Leo's debut album 'Silverbird' was released in 1973 and was one of my favorite albums from that year, indeed I still give it a listen from time to time. Four songs from the album are performed within this concert. By the time of this concert Leo had enjoyed a number of hits and had gained a good following both in the UK and the USA.
For me personally his musical direction after Silverbird was a little to 'single hits' orientated, however his positive and upbeat style gives all his songs a lift when performed live, and after all who can blame him from exploiting his chart success.
Source: FM Braodcast
Sound Quality: Very good stereo mp3@192kbps.
Genre: Pop, Pop Rock.
Set: Full Set.
01 - Giving It All Away
02 - Oh Wot A Life
03 - Tomorrow
04 - The Bells Of St.Marys
05 - Train
06 - In My Life
07 - One Man Band
08 - Telepath
09 - Another Time
10 - Drop Back
11 - Long Tall Glasses
12 - The Show Must Go On
Website: Official HERE.
Leo Sayer has had success worldwide with his single and album releases, particularly in Britain and the United States He was initially discovered by David Courtney, who then co-managed him with the singer turned manager, Adam Faith. Leo Sayer began his music career co-writing songs with David Courtney, including "Giving It All Away", which gave Roger Daltrey of The Who his first hit without The Who in 1973.
That same year, Sayer began his career as a recording artist. At the time of his initial chart breakthrough in the UK, with his second single "The Show Must Go On", he wore a pierrot style outfit and make-up and the song shot up to number two. It might have been difficult to throw off the clown's image, which like Gilbert O'Sullivan's short trousers and pudding basin haircut was fine for attracting public attention but not much good for sustaining a musical career. However, Sayer followed up hit after hit. (His first single, "Why Is Everybody Going Home?" b/w Quicksand" was not a hit).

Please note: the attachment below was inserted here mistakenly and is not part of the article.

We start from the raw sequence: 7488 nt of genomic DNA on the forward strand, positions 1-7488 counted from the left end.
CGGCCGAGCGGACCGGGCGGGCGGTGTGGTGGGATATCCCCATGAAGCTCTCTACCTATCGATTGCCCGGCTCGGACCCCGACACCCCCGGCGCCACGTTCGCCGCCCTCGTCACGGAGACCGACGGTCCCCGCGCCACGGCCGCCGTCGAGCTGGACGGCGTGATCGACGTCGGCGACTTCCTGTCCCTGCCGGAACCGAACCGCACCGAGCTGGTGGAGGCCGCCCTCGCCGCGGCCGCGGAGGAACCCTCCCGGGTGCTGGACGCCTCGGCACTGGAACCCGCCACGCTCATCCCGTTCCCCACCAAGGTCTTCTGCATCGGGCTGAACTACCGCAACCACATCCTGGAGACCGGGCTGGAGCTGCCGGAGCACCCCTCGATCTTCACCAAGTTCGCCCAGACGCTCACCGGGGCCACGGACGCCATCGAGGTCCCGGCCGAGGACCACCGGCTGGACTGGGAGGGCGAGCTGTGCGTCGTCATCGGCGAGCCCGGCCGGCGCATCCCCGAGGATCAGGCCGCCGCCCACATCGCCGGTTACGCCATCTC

He had subsequent single hits with "One Man Band" (1974), "Long Tall Glasses" (1975) and "Moonlighting" (1975). In 1976, Sayer recorded three Beatles songs, "I Am the Walrus", "Let It Be" and "The Long and Winding Road" for the film, All This and World War II.
In 1977, he had a U.S. number one with "You Make Me Feel Like Dancing" (a Grammy Award winner for the year's best Rhythm and Blues Song), as well as the romantic ballad, "When I Need You" (1977), which reached number one in both the UK and U.S. Written by Albert Hammond and Carole Bayer Sager, it was Sayer's first UK chart-topper (after three number two hits) and his second successive U.S. number one. It was also the first of two UK chart-toppers in a row for producer Richard Perry.
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